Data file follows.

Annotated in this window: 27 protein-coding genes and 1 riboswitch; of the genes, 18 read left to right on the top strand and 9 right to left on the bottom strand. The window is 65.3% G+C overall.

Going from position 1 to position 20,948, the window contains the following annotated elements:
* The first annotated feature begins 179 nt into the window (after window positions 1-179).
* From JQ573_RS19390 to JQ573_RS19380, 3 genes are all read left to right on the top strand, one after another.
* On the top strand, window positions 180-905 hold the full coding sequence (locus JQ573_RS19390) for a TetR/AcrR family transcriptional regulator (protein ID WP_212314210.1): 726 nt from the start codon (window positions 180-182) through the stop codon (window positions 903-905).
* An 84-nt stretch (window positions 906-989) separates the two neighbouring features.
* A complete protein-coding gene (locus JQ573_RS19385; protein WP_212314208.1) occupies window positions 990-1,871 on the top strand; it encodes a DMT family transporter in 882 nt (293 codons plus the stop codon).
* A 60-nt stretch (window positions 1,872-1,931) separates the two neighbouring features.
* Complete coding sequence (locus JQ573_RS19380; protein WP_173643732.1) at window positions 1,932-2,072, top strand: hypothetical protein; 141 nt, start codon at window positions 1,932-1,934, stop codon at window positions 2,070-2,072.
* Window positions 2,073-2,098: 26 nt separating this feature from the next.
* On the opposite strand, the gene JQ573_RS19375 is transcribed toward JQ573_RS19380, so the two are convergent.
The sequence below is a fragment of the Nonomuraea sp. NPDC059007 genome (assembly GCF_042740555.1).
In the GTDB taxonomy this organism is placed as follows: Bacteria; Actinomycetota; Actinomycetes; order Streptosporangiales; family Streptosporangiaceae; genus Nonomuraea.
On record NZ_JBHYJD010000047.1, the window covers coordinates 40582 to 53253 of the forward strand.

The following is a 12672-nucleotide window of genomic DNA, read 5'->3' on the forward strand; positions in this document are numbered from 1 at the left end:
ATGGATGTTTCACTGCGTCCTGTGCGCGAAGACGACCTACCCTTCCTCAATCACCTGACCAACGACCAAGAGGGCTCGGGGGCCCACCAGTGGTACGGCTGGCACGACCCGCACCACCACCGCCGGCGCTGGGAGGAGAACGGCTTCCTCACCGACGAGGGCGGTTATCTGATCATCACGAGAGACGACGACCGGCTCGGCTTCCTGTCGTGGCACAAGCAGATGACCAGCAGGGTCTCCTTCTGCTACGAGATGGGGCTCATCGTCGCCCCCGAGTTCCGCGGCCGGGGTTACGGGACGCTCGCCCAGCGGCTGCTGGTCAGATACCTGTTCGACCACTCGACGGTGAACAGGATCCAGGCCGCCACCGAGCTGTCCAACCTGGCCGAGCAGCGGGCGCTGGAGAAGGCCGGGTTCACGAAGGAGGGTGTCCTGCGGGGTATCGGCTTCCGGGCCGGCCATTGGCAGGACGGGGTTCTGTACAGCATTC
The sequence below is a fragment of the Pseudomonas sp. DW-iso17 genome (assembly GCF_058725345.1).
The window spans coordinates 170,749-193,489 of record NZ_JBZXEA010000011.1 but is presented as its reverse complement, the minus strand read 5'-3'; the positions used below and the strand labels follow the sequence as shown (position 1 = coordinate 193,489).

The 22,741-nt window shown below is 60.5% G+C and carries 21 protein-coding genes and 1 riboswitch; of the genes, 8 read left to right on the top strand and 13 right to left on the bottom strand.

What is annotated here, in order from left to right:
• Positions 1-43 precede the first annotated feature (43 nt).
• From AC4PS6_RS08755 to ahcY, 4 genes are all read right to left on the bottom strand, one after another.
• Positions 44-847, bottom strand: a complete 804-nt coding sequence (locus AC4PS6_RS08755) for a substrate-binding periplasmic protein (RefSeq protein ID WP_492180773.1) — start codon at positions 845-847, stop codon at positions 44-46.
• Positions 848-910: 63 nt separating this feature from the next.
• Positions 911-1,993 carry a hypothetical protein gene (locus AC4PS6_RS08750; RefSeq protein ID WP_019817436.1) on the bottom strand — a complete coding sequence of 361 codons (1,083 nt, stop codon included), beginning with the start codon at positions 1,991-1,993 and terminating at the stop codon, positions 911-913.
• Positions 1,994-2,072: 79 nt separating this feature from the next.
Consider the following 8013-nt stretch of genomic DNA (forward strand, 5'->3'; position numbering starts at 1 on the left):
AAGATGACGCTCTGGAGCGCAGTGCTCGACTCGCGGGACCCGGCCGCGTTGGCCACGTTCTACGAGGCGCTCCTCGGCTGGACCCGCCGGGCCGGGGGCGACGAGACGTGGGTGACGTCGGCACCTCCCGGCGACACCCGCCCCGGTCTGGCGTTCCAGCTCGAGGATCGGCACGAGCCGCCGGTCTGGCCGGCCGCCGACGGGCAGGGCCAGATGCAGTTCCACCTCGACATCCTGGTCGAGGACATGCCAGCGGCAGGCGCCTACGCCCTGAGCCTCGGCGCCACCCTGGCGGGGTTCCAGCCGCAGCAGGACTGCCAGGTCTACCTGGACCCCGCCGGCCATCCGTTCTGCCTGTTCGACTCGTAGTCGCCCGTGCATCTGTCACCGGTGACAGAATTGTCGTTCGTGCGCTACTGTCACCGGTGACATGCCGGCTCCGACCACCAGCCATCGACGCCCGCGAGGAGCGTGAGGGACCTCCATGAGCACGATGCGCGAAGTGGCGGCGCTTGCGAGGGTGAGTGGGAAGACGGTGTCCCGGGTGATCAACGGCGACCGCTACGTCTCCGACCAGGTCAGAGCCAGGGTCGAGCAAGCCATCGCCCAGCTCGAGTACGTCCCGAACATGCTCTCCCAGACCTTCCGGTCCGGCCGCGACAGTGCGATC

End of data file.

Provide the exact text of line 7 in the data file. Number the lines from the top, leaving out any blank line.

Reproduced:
* A complete protein-coding gene (locus JQ573_RS19385; protein WP_212314208.1) occupies window positions 990-1,871 on the top strand; it encodes a DMT family transporter in 882 nt (293 codons plus the stop codon).